The North Korean government has released a U.S. serviceman after holding him in detainment since July.
The North Korean government stated Wednesday it was planning the return of U.S. Army Pvt. Travis King to U.S. custody following months of imprisonment, according to state-run news agencies.
“The relevant organ of the [Democratic People’s Republic of Korea] decided to expel Travis King, a soldier of the U.S. Army who illegally intruded into the territory of the DPRK, under the law of the Republic,” state media outlet Korean Central News Agency wrote, according to translations provided by Yonhap News Agency.
Fox News Digital has confirmed that King has been turned over to U.S. custody.
King has been held by North Korean authorities since July 18, when he reportedly sprinted away from a tour group into the Demilitarized Zone between North and South Korea.
Since his capture, there has been no contact with King, and North Korean officials have been intentionally obtuse in responding to U.S. inquiries.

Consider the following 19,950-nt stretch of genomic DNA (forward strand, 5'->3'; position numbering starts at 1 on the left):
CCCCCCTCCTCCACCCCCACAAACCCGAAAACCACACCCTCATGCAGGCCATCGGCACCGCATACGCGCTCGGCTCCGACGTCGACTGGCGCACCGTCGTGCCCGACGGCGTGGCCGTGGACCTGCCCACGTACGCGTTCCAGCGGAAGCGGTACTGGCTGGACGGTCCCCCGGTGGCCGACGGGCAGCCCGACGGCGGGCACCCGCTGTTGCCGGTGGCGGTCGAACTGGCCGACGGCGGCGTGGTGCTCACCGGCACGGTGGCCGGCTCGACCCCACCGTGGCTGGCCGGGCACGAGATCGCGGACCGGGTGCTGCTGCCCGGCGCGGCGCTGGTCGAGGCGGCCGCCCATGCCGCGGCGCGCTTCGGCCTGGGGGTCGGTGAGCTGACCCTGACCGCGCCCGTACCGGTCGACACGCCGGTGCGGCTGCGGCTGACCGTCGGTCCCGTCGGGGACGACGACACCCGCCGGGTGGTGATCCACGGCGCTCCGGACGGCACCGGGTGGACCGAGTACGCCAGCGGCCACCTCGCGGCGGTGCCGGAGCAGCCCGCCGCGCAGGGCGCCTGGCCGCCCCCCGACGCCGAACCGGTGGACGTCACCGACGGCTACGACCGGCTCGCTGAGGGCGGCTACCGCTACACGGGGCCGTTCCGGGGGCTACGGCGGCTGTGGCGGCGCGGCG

The incident happened after King finished approximately two months in a South Korean detention facility following a physical altercation with locals, a senior defense official told Fox News on Tuesday. Throughout the time he was held at the facility, he made comments that he did not want to come back to America, according to a U.S. official.
King was eventually released on July 10 and was sent home Monday to Fort Bliss, where he could have faced additional military discipline and discharge from the service. King has faced at least two other assault-related allegations in South Korea.
In February, a court fined him $3,950 after being convicted of assaulting an unidentified person and damaging a police vehicle in Seoul last October, according to a transcript of the verdict obtained by The Associated Press.
North Korea’s state media reported that King confessed to crossing into the North because of “inhuman maltreatment and racial discrimination within the U.S. Army.”
“During the investigation, Travis King confessed that he had decided to come over to the DPRK as he harbored ill feeling against inhuman maltreatment and racial discrimination within the U.S. Army,” KCNA reported. “He also expressed his willingness to seek refuge in the DPRK or a third country, saying that he was disillusioned at the unequal American society.”
King’s mother disputed the reports from North Korea, saying that her son had no motivation to defect to the totalitarian nation.